Jeffrey St. Clair
Bernie and the Sandernistas: Into the Void
John Pilger
Julian Assange: the Untold Story of an Epic Struggle for Justice
Roberto J. González – David Price
Remaking the Human Terrain: The US Military’s Continuing Quest to Commandeer Culture
Lawrence Ware
Bernie Sanders’ Race Problem
Andrew Levine
The Logic of Illlogic: Narrow Self-Interest Keeps Israel’s “Existential Threats” Alive
ANDRE VLTCHEK
Kos, Bodrum, Desperate Refugees and a Dying Child
Paul Street
“That’s Politics”: the Sandernistas on the Master’s Schedule
Ted Rall
How the LAPD Conspired to Get Me Fired from the LA Times
Mike Whitney
Power-Mad Erdogan Launches War in Attempt to Become Turkey’s Supreme Leader
Ellen Brown
The Greek Coup: Liquidity as a Weapon of Coercion
Stephen Lendman
Russia Challenges America’s Orwellian NED
Will Parrish
The Politics of California’s Water System
John Wight
The Murder of Ali Saad Dawabsha, a Palestinian Infant Burned Alive by Israeli Terrorists
Jeffrey Blankfort
Leading Bibi’s Army in the War for Washington
Geoffrey McDonald
Obama’s Overtime Tweak: What is the Fair Price of a Missed Life?
Brian Cloughley
Hypocrisy, Obama-Style
Robert Fantina
Israeli Missteps Take a Toll
Pete Dolack
Speculators Circling Puerto Rico Latest Mode of Colonialism
Ron Jacobs
Spying on Black Writers: the FB Eye Blues
Paul Buhle
The Leftwing Seventies?
Binoy Kampmark
The TPP Trade Deal: of Sovereignty and Secrecy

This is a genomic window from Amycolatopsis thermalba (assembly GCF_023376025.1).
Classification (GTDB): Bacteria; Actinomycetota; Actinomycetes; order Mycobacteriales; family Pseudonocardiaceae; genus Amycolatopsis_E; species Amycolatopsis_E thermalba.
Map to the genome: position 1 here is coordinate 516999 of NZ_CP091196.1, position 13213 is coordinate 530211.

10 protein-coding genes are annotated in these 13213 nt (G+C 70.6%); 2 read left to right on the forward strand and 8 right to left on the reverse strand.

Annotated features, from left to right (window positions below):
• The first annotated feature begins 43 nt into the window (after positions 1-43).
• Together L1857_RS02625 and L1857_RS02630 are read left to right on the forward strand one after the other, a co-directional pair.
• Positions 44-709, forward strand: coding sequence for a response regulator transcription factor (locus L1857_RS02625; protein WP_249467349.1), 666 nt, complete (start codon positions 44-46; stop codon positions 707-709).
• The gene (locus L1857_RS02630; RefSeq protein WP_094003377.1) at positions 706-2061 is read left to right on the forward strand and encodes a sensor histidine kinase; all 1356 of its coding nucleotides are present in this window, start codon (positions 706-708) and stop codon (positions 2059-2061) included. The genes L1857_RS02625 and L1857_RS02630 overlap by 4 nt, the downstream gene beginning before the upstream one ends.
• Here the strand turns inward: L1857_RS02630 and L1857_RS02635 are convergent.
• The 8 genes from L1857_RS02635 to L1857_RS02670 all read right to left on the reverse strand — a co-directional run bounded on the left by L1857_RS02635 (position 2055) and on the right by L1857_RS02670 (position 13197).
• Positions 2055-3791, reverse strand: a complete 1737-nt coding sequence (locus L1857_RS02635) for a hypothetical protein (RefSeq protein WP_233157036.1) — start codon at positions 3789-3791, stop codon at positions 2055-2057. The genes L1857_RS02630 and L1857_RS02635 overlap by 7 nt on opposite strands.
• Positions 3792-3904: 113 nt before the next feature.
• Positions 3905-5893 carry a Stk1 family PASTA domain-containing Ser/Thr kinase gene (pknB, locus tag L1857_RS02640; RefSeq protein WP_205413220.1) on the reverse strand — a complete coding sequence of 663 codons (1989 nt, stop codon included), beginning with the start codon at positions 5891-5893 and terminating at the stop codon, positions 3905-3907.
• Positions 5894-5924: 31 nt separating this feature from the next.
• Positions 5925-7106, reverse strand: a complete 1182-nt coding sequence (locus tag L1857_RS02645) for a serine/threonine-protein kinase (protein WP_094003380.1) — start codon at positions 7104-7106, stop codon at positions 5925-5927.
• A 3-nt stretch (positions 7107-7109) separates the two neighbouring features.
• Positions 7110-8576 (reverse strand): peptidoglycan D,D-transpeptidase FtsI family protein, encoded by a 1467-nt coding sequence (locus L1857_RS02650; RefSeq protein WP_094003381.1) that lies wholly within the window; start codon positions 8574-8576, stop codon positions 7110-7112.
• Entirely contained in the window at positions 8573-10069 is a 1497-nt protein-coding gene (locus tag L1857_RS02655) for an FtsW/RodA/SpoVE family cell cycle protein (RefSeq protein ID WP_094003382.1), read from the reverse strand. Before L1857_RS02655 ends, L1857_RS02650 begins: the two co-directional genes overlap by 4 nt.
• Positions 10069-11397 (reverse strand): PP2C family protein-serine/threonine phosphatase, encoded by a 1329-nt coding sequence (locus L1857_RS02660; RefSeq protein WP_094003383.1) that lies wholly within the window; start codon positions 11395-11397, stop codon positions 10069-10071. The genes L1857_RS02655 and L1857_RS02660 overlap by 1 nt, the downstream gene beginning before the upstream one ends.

David Swanson
Vietnam, Fifty Years After Defeating the US
Robert Hunziker
Human-Made Evolution
Shamus Cooke
Why Obama’s “Safe Zone” in Syria Will Inflame the War Zone
David Rosen
Hillary Clinton: Learn From Your Sisters
Sam Husseini
How #AllLivesMatter and #BlackLivesMatter Can Devalue Life
Shepherd Bliss
Why I Support Bernie Sanders for President
Howard Lisnoff
The Wrong Argument
Louis Proyect
Manufacturing Denial
Tracey Harris
Living Tiny: a Richer and More Sustainable Future
Kollibri terre Sonnenblume
A Day of Tears: Report from the “sHell No!” Action in Portland
Tom Clifford
Guns of August: the Gulf War Revisited
Renee Lovelace
I Dream of Ghana
Colin Todhunter
GMOs: Where Does Science Begin and Lobbying End?
Ben Debney
Modern Newspeak Dictionary, pt. II
Christopher Brauchli
Guns Don’t Kill People, Immigrants Do and Other Congressional Words of Wisdom
S. Mubashir Noor
India’s UNSC Endgame
Ellen Taylor
The Voyage of the Golden Rule
Norman Ball
Ten Questions for Lee Drutman: Author of “The Business of America is Lobbying”
Franklin Lamb
Return to Ma’loula, Syria
Masturah Alatas
Six Critics in Search of an Author
Mark Hand
Cinéma Engagé: Filmmaker Chronicles Texas Fracking Wars
Mary Lou Singleton
Gender, Patriarchy, and All That Jazz
Patrick Hiller
The Icebreaker and #ShellNo: How Activists Determine the Course
Charles Larson
Tango Bends Its Gender: Carolina De Robertis’s “The Gods of Tango”